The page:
The present invention takes advantage of the fact that in many dynamic MRI studies only a portion of the image is changing dramatically. Often this is the central portion of the image. The periphery of the image is relatively static and there is little need for a high temporal resolution to depict this surrounding region. Nevertheless, the signals from these surrounding stationary structures must be accounted for, or they will produce image artifacts in the central portion of the image. This is achieved by maintaining an estimate of the signals produced by surrounding structures and using this estimate to produce synthetic raw data for the peripheral regions of the image. In addition, this estimate is subtracted from newly acquired NMR data before it is used to reconstruct an image of the central portion of the final image. This enables less than a complete NMR data set to be acquired between updates of the central portion of the image, thus increasing the temporal resolution of this portion of the image.
A general object of the invention is to increase the temporal resolution of the system. For example, if the dynamic portion covers half of the full field of view, using the present method with a spin-warp measurement cycle, odd numbered phase encoding views may be obtained and used to update the image, followed by acquisition of the even numbered phase encoding views and another image update. Thus, in the time required to acquire a complete NMR image data set, the image is updated twice. This effectively doubles the temporal resolution.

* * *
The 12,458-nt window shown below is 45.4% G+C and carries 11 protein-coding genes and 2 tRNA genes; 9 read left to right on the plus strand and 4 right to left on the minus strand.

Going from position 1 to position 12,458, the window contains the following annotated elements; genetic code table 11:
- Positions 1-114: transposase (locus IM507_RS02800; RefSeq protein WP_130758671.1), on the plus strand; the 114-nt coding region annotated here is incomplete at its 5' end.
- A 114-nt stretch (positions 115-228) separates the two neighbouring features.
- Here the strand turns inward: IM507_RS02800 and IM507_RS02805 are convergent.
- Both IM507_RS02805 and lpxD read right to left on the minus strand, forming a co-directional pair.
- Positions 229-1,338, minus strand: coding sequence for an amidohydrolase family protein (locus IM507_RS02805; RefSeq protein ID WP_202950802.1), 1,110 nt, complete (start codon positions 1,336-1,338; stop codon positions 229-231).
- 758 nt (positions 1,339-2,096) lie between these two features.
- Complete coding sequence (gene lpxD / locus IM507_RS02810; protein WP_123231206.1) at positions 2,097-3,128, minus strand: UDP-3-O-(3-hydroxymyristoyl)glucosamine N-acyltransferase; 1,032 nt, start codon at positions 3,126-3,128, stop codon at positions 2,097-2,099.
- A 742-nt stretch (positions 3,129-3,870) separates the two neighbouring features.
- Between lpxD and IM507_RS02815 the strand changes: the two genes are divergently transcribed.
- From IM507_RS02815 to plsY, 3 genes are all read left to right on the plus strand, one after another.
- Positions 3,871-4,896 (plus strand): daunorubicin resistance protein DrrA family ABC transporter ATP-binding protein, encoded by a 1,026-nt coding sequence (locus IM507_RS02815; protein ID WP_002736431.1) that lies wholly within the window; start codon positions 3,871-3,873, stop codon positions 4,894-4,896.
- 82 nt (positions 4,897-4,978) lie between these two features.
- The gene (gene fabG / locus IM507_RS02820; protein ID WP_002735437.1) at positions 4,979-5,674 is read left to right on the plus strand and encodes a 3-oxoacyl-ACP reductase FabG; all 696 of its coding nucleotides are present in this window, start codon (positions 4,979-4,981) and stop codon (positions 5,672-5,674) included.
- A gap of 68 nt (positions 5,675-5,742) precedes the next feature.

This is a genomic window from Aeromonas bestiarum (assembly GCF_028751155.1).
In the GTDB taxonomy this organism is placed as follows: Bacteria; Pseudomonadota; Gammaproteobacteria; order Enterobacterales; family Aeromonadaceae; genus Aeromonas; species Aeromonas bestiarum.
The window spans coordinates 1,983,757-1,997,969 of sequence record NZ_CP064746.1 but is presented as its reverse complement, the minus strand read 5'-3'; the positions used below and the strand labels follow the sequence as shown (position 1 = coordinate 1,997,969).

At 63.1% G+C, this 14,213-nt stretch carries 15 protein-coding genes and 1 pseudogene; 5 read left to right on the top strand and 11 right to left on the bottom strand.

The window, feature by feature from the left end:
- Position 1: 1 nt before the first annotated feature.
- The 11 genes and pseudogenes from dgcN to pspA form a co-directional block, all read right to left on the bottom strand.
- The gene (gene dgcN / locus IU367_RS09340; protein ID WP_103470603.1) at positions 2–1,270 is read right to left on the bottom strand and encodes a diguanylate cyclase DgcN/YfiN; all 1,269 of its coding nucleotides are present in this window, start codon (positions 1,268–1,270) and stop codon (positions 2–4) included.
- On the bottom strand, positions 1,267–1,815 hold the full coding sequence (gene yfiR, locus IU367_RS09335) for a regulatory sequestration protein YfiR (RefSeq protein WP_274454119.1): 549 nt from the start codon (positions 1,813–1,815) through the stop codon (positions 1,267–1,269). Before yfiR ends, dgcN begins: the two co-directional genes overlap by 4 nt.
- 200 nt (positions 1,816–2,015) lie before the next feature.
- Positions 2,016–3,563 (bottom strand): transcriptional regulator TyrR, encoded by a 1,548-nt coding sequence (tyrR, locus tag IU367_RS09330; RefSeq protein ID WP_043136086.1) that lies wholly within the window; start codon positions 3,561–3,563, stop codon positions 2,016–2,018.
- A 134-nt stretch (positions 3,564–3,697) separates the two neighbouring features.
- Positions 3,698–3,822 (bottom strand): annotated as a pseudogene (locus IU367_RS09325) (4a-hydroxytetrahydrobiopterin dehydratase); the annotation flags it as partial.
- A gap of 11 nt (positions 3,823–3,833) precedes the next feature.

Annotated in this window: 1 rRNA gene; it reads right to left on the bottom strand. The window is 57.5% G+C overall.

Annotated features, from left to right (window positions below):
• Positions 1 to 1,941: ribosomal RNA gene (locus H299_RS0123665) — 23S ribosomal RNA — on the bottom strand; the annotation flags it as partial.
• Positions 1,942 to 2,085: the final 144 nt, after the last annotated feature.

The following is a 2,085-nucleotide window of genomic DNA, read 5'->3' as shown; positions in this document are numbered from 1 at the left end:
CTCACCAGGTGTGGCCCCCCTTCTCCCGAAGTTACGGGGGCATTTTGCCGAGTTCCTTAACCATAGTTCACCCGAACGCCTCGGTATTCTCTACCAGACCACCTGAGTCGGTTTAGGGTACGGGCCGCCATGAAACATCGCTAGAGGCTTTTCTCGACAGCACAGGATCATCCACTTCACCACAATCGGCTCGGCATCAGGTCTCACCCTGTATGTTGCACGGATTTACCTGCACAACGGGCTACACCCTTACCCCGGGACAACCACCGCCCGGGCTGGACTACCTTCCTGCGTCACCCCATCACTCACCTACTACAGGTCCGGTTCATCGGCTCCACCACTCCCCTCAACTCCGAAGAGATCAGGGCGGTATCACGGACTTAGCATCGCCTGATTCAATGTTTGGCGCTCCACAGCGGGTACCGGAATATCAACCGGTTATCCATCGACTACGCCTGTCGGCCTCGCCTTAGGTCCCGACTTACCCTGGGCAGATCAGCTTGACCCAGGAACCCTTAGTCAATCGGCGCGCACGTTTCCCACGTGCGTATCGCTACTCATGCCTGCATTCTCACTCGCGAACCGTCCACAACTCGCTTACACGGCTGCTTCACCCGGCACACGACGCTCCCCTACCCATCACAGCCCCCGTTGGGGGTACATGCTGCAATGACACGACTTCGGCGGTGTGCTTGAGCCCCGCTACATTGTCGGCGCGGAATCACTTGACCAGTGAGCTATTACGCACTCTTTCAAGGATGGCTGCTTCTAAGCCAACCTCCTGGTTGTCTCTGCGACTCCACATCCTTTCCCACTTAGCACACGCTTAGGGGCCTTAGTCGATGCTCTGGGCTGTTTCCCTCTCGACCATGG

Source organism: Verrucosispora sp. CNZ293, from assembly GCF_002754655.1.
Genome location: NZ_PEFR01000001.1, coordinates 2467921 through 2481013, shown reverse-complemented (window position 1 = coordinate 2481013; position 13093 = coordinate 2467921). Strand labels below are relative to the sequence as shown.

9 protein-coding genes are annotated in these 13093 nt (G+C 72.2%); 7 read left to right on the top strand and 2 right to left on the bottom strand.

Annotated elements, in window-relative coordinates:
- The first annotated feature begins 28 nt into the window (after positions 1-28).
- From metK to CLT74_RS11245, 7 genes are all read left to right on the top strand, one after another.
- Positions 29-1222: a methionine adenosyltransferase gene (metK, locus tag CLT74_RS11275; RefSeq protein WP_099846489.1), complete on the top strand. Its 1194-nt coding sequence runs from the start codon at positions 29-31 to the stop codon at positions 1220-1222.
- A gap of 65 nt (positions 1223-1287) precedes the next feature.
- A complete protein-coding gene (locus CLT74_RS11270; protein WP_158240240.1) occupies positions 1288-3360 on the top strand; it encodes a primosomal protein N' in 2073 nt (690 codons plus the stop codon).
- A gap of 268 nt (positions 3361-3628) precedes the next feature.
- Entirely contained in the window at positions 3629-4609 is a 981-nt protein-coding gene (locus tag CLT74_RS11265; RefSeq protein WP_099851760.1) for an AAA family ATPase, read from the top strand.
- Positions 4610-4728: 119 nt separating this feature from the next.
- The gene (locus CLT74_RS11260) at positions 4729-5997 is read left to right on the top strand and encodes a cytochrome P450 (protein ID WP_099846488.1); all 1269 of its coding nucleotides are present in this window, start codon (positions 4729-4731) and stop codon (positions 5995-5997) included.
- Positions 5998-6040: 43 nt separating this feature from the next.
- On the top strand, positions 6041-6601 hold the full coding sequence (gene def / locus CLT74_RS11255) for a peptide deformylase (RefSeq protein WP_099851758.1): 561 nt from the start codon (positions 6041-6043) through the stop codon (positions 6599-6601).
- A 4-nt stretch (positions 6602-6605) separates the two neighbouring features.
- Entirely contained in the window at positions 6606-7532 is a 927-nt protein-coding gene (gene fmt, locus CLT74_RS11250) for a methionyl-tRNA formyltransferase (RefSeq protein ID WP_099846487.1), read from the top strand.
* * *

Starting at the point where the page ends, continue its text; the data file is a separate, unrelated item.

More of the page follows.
FIG. 1 is a block diagram of an MRI system which employs the present invention;
FIG. 2 is a schematic representation of the data acquisition sequence and image update frequency according to the present invention;
FIG. 3 is a flow chart which depicts how the MRI system of FIG. 1 updates the static image; and
FIG. 4 is a flow chart which depicts how the MRI system of FIG. 1 updates the dynamic image and combines it with static image.
Referring first to FIG. 1, there is shown the major components of a preferred MRI system which incorporates the present invention. The operation of the system is controlled from an operator console 100 which includes a keyboard and control panel 102 and a display 104. The console 100 communicates through a link 116 with a separate computer system 107 that enables an operator to control the production and display of images on the screen 104. The computer system 107 includes a number of modules which communicate with each other through a backplane. These include an image processor module 106, a CPU module 108 and a memory module 113, known in the art as a frame buffer for storing image data arrays. The computer system 107 is linked to a disk storage 111 and a tape drive 112 for storage of image data and programs, and it communicates with a separate system control 122 through a high speed serial link 115.